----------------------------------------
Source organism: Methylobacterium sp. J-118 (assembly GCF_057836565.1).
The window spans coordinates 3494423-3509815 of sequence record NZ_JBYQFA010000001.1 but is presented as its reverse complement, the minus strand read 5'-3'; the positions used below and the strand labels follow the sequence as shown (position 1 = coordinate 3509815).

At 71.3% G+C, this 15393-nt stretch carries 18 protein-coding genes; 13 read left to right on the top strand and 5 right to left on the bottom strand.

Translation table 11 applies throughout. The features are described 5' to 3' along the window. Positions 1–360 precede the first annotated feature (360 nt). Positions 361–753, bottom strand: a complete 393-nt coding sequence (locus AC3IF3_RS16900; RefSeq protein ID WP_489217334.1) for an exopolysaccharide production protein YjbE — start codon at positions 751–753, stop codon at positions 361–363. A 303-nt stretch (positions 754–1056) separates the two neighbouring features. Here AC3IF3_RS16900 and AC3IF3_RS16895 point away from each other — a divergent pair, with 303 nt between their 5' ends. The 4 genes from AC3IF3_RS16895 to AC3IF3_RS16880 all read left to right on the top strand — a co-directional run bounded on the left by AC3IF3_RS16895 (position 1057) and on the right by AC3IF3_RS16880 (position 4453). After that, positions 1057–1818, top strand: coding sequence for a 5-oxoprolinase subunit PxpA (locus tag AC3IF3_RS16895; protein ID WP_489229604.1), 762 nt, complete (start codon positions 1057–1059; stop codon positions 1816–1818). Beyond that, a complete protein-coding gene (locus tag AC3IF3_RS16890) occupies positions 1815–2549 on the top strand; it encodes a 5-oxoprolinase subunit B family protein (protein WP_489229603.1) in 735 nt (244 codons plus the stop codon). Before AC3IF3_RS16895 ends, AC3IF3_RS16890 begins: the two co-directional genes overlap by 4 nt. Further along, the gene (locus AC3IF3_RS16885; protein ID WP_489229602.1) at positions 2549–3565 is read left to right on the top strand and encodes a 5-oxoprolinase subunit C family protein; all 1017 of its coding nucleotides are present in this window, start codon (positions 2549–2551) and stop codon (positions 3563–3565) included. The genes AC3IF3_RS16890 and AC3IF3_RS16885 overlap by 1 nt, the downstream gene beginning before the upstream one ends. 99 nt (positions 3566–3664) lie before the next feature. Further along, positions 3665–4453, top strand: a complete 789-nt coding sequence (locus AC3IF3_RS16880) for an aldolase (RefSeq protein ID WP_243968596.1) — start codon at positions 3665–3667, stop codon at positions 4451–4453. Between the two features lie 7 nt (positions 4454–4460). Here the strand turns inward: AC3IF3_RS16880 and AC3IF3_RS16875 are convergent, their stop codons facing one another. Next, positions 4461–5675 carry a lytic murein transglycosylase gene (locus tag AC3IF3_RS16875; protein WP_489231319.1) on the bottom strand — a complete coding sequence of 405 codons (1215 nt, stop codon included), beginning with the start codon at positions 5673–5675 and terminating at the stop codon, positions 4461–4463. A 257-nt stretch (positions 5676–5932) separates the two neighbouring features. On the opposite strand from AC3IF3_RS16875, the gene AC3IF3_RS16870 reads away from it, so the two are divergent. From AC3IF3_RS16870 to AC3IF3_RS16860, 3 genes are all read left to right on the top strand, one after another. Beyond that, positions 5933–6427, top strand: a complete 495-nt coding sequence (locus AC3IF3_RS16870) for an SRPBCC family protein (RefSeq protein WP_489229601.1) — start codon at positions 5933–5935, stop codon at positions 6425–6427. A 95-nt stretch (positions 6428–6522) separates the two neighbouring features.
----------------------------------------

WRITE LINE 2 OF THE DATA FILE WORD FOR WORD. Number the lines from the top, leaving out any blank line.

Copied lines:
The window spans coordinates 3494423-3509815 of sequence record NZ_JBYQFA010000001.1 but is presented as its reverse complement, the minus strand read 5'-3'; the positions used below and the strand labels follow the sequence as shown (position 1 = coordinate 3509815).